Both had news out that should help catapult them further along the road to success.
Sirius first: It concluded a fundraising of just under £1bn that will help it build a giant mine in North Yorkshire capable of churning out 10mln tonnes of a fertiliser called polyhalite each year.
Investors have conditionally agreed to put up £370mln of that cash.
It is fairly extraordinary to see a company listed on the junior market raise that sort of cash – so we at Proactive doff our caps to boss Chris Fraser, whose dogged determination has got Sirius this far.
A convertible bond issue will provide a second chunk of financing, while an offshoot of Hancock Prospecting will chip in too.
The Aussie mining investing house is interesting on a number of levels, not least because it is controlled by one of the world’s richest women, the formidable Gina Rinehart.
Under her stewardship, Hancock has brokered a number of agriculture-focused deals; so having a stake in a world-class supplier of fertiliser makes sense.
The shares were down around 30% this week – although this was more of a technical issue related to the issue of new equity than being reflective of Sirius’ fundamentals, which just improved.
Sound Energy, meanwhile, appears to have found a globally significant accumulation of gas on its Tendrara licence in Morocco.
Not just that, it's close to infrastructure such as a pipeline, while there is a ready demand for the fuel in the country. There is also an export route to Spain and Portugal.
The latest update from Sound came as it began testing its second well on Tendrara, where the flow rates were significantly higher than anticipated.
The plan now is to carry out an extended test before then embarking on further drilling.
Profit-taking was the order of the week as the shares drifted down around 6%. However, investors have more than quadrupled their money since the start of the year.
The market turmoil was felt at the lower end with the AIM All-Share down 3.3%. It was a little more resilient than the FTSE 100, which has reversed 4.2% this week.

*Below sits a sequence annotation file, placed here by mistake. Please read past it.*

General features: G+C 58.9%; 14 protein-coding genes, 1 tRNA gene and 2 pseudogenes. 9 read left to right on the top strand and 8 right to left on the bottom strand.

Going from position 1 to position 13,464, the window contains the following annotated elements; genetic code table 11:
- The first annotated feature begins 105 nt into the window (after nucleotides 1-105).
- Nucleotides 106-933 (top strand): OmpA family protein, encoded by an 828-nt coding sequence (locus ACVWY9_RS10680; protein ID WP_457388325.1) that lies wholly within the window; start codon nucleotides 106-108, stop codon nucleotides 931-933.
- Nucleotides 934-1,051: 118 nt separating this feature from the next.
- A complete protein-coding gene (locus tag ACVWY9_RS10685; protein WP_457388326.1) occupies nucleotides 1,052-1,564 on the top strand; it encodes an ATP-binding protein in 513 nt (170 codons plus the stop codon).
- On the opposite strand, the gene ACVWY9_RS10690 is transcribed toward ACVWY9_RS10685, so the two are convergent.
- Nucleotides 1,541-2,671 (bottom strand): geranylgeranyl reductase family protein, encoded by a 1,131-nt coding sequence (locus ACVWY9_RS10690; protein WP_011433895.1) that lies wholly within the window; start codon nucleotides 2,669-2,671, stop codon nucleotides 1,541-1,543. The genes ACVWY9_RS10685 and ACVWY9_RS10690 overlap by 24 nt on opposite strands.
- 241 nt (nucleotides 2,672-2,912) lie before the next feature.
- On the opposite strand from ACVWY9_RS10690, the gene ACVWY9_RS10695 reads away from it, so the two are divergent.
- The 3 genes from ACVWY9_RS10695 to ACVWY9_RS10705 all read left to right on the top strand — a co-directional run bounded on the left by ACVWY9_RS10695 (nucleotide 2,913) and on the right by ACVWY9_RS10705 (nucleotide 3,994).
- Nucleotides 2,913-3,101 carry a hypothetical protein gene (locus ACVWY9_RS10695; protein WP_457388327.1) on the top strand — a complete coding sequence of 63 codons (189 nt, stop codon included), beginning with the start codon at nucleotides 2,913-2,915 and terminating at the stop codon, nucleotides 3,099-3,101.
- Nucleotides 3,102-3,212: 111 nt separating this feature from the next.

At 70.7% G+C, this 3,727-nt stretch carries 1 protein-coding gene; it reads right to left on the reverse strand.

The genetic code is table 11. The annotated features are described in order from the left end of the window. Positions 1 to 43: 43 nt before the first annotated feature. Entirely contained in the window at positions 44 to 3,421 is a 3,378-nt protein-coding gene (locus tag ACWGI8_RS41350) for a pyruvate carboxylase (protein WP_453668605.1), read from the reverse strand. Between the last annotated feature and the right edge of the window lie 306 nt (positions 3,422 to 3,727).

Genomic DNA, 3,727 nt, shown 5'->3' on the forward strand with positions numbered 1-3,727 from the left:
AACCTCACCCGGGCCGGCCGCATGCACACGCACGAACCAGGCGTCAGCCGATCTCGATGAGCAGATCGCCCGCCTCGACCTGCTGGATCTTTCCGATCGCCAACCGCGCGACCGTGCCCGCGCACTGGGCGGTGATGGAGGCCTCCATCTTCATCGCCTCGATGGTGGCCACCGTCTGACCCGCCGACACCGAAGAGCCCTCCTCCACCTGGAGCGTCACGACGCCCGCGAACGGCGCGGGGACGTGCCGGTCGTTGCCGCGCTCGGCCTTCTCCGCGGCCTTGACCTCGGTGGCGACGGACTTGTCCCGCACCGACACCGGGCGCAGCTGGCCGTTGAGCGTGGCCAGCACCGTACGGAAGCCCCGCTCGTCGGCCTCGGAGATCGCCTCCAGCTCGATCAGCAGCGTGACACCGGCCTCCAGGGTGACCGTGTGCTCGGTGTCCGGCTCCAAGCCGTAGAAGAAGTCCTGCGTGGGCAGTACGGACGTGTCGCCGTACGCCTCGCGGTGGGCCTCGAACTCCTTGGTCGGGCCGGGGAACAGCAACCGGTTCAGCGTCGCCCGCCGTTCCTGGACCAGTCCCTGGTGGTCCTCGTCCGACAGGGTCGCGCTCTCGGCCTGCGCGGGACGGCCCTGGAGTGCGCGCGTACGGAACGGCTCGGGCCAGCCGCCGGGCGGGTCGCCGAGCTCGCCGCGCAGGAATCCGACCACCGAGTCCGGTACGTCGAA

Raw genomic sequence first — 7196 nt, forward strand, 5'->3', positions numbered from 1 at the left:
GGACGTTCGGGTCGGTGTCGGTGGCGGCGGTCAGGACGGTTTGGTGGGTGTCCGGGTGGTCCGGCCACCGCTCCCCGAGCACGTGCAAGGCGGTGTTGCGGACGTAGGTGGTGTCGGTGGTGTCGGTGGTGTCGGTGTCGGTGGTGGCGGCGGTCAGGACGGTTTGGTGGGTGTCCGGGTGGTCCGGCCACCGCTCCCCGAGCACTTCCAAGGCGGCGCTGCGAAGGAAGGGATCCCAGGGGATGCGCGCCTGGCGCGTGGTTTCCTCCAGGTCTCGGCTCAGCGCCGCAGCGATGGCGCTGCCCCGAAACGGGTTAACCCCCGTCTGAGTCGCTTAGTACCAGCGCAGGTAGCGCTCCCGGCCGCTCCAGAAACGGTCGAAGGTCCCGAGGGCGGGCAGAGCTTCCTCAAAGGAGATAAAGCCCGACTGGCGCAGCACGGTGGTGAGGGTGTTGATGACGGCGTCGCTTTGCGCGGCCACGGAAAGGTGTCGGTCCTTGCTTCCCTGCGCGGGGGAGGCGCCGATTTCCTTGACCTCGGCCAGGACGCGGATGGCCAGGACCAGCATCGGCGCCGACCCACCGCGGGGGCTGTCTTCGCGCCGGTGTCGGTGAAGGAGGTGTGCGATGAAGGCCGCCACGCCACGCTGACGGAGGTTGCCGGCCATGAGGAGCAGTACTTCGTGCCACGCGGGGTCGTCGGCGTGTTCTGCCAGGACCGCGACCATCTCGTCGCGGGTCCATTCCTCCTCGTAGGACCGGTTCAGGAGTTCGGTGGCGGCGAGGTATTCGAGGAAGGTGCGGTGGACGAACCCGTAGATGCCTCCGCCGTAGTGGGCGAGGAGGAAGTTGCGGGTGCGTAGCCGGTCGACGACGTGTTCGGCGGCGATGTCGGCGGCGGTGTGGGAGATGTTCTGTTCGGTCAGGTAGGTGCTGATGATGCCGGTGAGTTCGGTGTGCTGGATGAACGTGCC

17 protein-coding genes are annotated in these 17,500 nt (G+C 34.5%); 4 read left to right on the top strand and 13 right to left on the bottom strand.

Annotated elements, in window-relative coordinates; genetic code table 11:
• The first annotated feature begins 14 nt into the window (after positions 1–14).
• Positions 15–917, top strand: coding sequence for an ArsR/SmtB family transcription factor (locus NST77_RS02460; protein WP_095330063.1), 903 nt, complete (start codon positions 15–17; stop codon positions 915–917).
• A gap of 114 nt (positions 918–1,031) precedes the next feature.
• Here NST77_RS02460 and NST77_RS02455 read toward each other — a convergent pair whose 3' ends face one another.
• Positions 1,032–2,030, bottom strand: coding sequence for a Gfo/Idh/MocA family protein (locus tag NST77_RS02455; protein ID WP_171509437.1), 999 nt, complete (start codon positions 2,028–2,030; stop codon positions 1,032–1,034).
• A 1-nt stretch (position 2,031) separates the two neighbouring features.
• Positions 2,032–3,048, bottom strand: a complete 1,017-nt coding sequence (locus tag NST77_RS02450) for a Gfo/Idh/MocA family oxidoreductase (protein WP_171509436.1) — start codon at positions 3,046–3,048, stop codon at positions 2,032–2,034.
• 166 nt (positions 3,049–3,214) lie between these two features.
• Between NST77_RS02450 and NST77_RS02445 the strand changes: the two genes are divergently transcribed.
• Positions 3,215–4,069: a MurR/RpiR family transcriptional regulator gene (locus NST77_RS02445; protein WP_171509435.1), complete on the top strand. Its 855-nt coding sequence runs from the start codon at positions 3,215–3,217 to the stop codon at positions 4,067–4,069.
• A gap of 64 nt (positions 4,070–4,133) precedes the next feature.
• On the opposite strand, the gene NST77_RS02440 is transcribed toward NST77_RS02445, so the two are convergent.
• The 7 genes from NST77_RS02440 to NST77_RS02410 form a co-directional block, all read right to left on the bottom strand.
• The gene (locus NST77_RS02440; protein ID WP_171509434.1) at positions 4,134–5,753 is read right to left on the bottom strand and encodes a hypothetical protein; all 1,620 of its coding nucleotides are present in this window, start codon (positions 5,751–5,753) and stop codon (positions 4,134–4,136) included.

For those who jumped on board Andrew Benitz’s Jersey Oil & Gas plc (LON:JOG), the investment has been a financially rewarding one.
In the year to date the stock is up almost 700%. The driver? A deal with Norwegian giant Statoil, which is going to drill Jersey’s North Sea licence area. In fact we heard last week that a vessel is already in place carrying out a survey – news that propelled the stock a further 30% higher this week.
A recent spate of announcements reveal one of the company’s major investors has been trimming his holding a little. That said, there appears to be a ready demand for any stock that comes onto the market.
Shares in Proteome Sciences plc (LON:PRM) were among AIM’s biggest losers this week after it announced plans to issue equity at a heavy discount in a bid to raised £3.3mln. It is hoped the money will get the biomarker specialist to break-even.
It was a tough week too for Motif Bio Plc (LON:MTFB) (down 30%) but for positive reasons – the phase III clinical trial of its next-generation antibiotic is actually running ahead of schedule. That does leave the company in a tight spot financially, although it seems fairly confident it can find the cash.
Followers of the company will remember it is planning a listing on the US tech exchange NADAQ, which is being supported by the giant asset manager Invesco. That should give access to cash, although it also has other options, including private finance of rescheduling the costs.
The broker Beaufort said: “The reality is that cash is being burnt at such a pace precisely because the trial results are so exceptional, exceeding expectations to the extent that REVIVE-1 data readout is now expected as early as the second quarter of next year.”
REVIVE is the name of the clinical trial of Motif’s drug iclaprim. Beaufort believes the company could be worth £800mln (US$1bn) two years from now if the clinical progress continues at the current pace.